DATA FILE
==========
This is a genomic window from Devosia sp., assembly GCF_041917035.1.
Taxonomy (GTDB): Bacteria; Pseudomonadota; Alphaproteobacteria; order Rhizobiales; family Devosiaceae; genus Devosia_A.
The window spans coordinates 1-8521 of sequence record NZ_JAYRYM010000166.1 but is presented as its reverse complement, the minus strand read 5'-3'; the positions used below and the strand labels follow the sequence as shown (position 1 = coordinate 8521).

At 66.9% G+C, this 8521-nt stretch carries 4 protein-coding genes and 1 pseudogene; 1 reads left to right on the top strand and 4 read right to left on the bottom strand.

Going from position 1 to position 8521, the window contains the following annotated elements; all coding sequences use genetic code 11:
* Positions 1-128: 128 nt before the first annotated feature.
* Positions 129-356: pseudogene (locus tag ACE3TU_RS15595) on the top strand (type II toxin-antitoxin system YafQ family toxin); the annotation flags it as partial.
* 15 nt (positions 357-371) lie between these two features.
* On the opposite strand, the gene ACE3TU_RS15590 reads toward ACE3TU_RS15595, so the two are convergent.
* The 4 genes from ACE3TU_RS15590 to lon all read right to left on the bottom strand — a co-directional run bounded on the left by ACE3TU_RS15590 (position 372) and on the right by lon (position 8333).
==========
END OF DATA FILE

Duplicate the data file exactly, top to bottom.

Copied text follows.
This is a genomic window from Devosia sp., assembly GCF_041917035.1.
Taxonomy (GTDB): Bacteria; Pseudomonadota; Alphaproteobacteria; order Rhizobiales; family Devosiaceae; genus Devosia_A.
The window spans coordinates 1-8521 of sequence record NZ_JAYRYM010000166.1 but is presented as its reverse complement, the minus strand read 5'-3'; the positions used below and the strand labels follow the sequence as shown (position 1 = coordinate 8521).

At 66.9% G+C, this 8521-nt stretch carries 4 protein-coding genes and 1 pseudogene; 1 reads left to right on the top strand and 4 read right to left on the bottom strand.

Going from position 1 to position 8521, the window contains the following annotated elements; all coding sequences use genetic code 11:
* Positions 1-128: 128 nt before the first annotated feature.
* Positions 129-356: pseudogene (locus tag ACE3TU_RS15595) on the top strand (type II toxin-antitoxin system YafQ family toxin); the annotation flags it as partial.
* 15 nt (positions 357-371) lie between these two features.
* On the opposite strand, the gene ACE3TU_RS15590 reads toward ACE3TU_RS15595, so the two are convergent.
* The 4 genes from ACE3TU_RS15590 to lon all read right to left on the bottom strand — a co-directional run bounded on the left by ACE3TU_RS15590 (position 372) and on the right by lon (position 8333).